Instrumentation varied; Stephan alternated between piano and acoustic guitar while Stephanie switched from violin to viola to keyboards (which conveyed a mood similar to the sustained tone of her violin, complementing Stephan’s piano). In guitar/viola mode, they reminded me of Jason and Allison (that male/female guitar/cello duo from the early nineties). Stephan’s voice reminded me quite a bit of the quieter moments of Matt Keating; this comparison hit me repeatedly throughout. There was a playful, but tuneful bounce in certain songs; I was thinking "The Beatles" right as Toby said something about Sergeant Pepper. Since I’m totally unfamiliar with their material, I’m not gonna come up with song titles…one that stood out was called "Branch". I didn’t recognize them, but they apparently covered The Move, Gorky's Zygotic Mynci and our buddy Steve Carosello (something about "sorry it didn’t work out"). Stephanie sang lead on one near the end.

Toby hosted a really fun after-party for the band and most of the audience. I hadn’t intended to stay for long, but the next thing I knew it was 3:30 AM…latest I’ve been out since the closing of Frederick’s.

5/20/06 Steve Dawson, House Concert. When I saw Steve and band last March, I liked it OK, but the subtle, gentle vibe they evoke was at odds with the generally rowdier festival atmosphere of SXSW. Tonight’s house concert (around 50 people) was the perfect setting for what they do. Cozy atmosphere and instrumentation: SD on guitar and smooth white soul vocals, his wife Diane on backing vocals and tambourine (and goofy between-song jokes), Jason 1 on electric bass and stand-up bass (sometimes bowed) and Jason 2 on vibraphone and a spare drum kit.

I had always thought of Steve’s music as something akin to Paul Carrack-style pop, but a few times tonight, I got the feeling I was hearing a jazz band: ethereal vibes, bubbling basslines, shuffling snare and glowing guitar…makes sense since these guys are Steve’s co-workers at Chicago’s Jazz Record Mart. On one song, Jason 2 was able to transition from playing vibes with his left hand and high-hat with a drumstick in his right, to making his way behind the drum kit with a pair of sticks without missing a beat. Since Steve has only one solo album out, he did almost every song on it; "Friend Like A Wheel" and "Sweet Is The Anchor" stood out.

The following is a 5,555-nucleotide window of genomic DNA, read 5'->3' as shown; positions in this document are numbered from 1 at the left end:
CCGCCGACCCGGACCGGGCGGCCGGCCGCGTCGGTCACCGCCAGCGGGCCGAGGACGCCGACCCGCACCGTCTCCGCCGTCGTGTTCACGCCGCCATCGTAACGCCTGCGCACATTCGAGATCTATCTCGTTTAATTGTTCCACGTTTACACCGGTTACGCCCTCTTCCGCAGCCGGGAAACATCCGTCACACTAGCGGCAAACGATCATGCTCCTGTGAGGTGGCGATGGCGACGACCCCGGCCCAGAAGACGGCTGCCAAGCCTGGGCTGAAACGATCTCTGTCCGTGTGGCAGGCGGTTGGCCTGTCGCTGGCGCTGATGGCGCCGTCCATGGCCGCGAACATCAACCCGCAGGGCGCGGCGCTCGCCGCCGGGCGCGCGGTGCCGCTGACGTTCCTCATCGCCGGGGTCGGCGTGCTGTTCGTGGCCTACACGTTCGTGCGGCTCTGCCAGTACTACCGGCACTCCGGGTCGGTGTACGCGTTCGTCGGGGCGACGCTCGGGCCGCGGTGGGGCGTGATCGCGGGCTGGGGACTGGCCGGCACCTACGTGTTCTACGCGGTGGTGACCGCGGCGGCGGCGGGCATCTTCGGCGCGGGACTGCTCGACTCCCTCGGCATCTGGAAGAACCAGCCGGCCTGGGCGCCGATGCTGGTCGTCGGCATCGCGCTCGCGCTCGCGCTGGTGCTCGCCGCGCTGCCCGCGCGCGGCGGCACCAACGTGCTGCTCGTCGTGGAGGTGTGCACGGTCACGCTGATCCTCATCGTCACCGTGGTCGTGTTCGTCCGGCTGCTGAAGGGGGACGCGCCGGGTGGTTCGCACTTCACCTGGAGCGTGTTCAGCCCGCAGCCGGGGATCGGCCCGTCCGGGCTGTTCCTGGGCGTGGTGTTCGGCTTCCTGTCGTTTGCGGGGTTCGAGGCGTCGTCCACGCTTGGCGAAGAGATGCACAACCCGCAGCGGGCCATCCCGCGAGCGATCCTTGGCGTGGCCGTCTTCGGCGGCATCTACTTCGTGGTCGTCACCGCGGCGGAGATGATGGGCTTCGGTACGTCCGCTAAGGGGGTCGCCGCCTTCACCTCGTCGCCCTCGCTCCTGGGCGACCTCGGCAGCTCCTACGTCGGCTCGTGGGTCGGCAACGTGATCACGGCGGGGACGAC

They also did "The Dumbest Magnets" from the Dolly Varden (Steve’s ongoing pop band) album of the same name, as well as a silly original that might be called "Blow On Your Arm". They did one that sounded like a Van Morrison cover; it turns out it was "Madame George" from Astral Weeks. They opened their encore with the George Jones song, "Here We Are", Diane handling the Emmylou Harris parts…this one was dedicated to the newly engaged John and Marie. "Let’s Get It On" sounded like it could have segued into the dance remix of Elvis Costello’s "Every Day I Write The Book". Having obligations in Chicago on Sunday, they miraculously made the long drive north after the show, arriving back home just before sunrise.

5/25/06 Bobby Bare, Jr. The Duck Room. Maybe 120 people on hand on a Thursday night…he had essentially the same band he brought to this stage a few Twangfests ago: keyboards, drums (turned sideways to face the keyboard guy), lead guitar and Deanna Varagona on baritone sax (at times recalling Morphine). BBJ has a distinctive, raspy, risk-taking vocal delivery. Lately, he’s taken to punctuating his phrasing by making a "pop" sound from his mouth at key points.

They ran through a few new songs, but what really stood out were the tried and true catchy "hits": "Flat Chested Girl From Maynardville" (I like the melody better than the words), "Valentine" (great little rhythmic stutter step in this one) and the ever-catchy "I’ll Be Around" (just once, I’d like to hear this with an actual trumpet ala The Replacements’ "Can’t Hardly Wait" or Clem Snide’s "Happy Birthday" instead of that vocal "badada"). They also covered The Pixies’ "Where Is My Mind?" as well as giving abbreviated teases of The Eagles’ "One Of These Nights" and dad’s "Detroit City". Bobby made an appeal from the stage for lodging for the band…I was relieved to hear they were covered. It was fun to hang out and catch up with Fred and Kathleen after the show.